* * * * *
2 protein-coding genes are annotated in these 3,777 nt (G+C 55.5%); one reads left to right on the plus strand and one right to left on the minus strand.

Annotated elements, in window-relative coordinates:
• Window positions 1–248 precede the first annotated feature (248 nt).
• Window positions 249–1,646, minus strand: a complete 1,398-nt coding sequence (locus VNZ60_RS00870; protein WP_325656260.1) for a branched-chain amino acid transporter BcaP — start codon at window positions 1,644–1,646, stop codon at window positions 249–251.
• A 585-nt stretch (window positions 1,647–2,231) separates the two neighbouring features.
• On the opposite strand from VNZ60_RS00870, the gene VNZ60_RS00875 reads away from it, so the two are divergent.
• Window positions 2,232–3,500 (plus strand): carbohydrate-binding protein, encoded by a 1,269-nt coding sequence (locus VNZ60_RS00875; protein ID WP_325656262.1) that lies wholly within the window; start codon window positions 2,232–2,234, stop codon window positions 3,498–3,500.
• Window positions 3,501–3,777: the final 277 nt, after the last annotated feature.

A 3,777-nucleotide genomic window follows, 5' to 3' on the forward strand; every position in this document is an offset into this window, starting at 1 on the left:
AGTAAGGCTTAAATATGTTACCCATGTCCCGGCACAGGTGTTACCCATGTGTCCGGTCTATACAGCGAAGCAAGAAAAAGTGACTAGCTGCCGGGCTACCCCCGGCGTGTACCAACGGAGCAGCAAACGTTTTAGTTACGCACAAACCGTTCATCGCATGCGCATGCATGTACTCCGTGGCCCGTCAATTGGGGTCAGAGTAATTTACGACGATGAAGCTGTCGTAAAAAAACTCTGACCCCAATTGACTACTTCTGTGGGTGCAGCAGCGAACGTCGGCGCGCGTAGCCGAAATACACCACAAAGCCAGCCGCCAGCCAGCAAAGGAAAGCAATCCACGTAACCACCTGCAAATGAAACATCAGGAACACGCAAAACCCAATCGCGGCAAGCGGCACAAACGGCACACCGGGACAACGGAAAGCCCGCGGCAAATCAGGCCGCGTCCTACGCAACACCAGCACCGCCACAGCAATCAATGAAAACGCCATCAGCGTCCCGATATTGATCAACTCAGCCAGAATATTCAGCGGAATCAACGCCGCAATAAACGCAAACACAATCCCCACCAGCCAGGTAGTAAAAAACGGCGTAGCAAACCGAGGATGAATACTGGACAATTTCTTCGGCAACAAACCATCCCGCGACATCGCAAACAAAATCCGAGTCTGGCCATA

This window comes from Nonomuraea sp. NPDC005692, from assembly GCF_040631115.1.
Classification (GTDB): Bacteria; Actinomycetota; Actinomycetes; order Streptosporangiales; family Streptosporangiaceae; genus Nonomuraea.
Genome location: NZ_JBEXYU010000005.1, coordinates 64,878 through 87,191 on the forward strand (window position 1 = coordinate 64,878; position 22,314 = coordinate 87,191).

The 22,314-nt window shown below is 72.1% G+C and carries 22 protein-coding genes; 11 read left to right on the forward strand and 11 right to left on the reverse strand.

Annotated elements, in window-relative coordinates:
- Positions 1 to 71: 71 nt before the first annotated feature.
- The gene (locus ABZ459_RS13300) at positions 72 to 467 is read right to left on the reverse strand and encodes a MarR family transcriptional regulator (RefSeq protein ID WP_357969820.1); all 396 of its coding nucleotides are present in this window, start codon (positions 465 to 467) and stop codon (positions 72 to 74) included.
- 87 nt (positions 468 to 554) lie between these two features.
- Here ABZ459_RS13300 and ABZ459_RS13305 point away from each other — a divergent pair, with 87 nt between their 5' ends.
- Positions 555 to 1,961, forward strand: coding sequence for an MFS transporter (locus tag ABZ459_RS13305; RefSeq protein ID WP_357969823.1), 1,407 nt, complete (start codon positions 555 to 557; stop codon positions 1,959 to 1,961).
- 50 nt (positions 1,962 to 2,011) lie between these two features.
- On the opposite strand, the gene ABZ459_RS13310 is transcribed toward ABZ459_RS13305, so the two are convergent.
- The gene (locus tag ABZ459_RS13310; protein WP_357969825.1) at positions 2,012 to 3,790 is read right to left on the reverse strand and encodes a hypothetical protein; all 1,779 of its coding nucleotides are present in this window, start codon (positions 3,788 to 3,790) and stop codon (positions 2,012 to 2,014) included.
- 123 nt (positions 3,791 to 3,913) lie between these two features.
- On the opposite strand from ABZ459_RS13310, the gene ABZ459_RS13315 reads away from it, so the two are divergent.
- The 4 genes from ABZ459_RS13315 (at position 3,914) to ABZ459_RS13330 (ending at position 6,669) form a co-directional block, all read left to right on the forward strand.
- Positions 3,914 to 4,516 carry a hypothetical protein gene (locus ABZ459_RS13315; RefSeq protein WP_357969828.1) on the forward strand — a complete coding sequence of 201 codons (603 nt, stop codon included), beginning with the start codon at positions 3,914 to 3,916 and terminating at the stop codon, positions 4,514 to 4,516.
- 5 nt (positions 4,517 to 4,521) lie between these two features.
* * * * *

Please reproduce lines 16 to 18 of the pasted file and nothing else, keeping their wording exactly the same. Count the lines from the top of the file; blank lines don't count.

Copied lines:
- Positions 1 to 71: 71 nt before the first annotated feature.
- The gene (locus ABZ459_RS13300) at positions 72 to 467 is read right to left on the reverse strand and encodes a MarR family transcriptional regulator (RefSeq protein ID WP_357969820.1); all 396 of its coding nucleotides are present in this window, start codon (positions 465 to 467) and stop codon (positions 72 to 74) included.
- 87 nt (positions 468 to 554) lie between these two features.